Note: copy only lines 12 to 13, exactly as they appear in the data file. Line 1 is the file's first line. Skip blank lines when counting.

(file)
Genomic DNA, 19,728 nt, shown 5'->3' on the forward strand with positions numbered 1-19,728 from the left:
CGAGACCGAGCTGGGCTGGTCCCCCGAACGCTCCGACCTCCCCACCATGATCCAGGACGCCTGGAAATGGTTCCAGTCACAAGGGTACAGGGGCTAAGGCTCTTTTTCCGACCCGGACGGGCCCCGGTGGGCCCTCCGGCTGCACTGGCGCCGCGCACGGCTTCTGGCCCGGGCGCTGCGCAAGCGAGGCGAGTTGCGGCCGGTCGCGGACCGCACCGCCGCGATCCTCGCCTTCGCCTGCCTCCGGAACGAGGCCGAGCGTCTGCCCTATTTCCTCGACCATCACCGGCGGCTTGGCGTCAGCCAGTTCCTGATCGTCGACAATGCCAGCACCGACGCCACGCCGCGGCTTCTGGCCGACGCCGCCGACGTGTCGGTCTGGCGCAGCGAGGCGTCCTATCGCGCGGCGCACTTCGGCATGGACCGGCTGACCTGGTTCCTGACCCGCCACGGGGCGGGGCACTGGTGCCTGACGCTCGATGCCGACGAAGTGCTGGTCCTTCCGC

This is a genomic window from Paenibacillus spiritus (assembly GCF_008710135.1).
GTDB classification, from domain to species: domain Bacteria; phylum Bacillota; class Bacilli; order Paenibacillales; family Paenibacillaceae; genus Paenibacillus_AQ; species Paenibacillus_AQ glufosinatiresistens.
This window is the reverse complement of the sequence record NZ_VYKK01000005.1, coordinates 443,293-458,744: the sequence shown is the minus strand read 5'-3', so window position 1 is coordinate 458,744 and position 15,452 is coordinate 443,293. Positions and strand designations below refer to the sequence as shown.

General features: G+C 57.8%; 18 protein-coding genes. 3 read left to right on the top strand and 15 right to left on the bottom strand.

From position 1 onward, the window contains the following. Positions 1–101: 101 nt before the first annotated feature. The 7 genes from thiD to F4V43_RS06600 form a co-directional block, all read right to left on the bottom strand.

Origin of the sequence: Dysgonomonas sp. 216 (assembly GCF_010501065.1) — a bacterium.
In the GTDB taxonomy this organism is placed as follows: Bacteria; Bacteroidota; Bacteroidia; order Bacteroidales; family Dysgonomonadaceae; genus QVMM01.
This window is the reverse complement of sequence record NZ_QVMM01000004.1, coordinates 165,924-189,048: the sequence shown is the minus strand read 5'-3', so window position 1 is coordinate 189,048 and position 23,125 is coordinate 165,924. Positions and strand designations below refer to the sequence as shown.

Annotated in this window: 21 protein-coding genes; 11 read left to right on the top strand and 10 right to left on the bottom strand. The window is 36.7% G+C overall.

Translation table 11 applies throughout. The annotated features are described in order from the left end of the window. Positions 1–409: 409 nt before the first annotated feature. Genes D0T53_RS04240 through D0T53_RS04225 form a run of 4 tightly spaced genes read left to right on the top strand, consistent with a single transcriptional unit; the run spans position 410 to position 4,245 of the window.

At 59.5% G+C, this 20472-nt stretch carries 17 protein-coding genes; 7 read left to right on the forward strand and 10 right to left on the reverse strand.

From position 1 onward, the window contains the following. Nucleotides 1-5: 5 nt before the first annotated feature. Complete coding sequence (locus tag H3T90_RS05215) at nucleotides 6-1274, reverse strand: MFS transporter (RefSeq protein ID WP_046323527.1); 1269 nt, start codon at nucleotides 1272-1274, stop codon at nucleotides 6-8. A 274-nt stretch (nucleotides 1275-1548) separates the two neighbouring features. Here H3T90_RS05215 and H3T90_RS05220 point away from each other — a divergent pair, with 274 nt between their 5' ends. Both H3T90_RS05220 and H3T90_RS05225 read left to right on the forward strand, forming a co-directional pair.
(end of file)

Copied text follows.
Translation table 11 applies throughout. The annotated features are described in order from the left end of the window. Positions 1–409: 409 nt before the first annotated feature. Genes D0T53_RS04240 through D0T53_RS04225 form a run of 4 tightly spaced genes read left to right on the top strand, consistent with a single transcriptional unit; the run spans position 410 to position 4,245 of the window.

At 59.5% G+C, this 20472-nt stretch carries 17 protein-coding genes; 7 read left to right on the forward strand and 10 right to left on the reverse strand.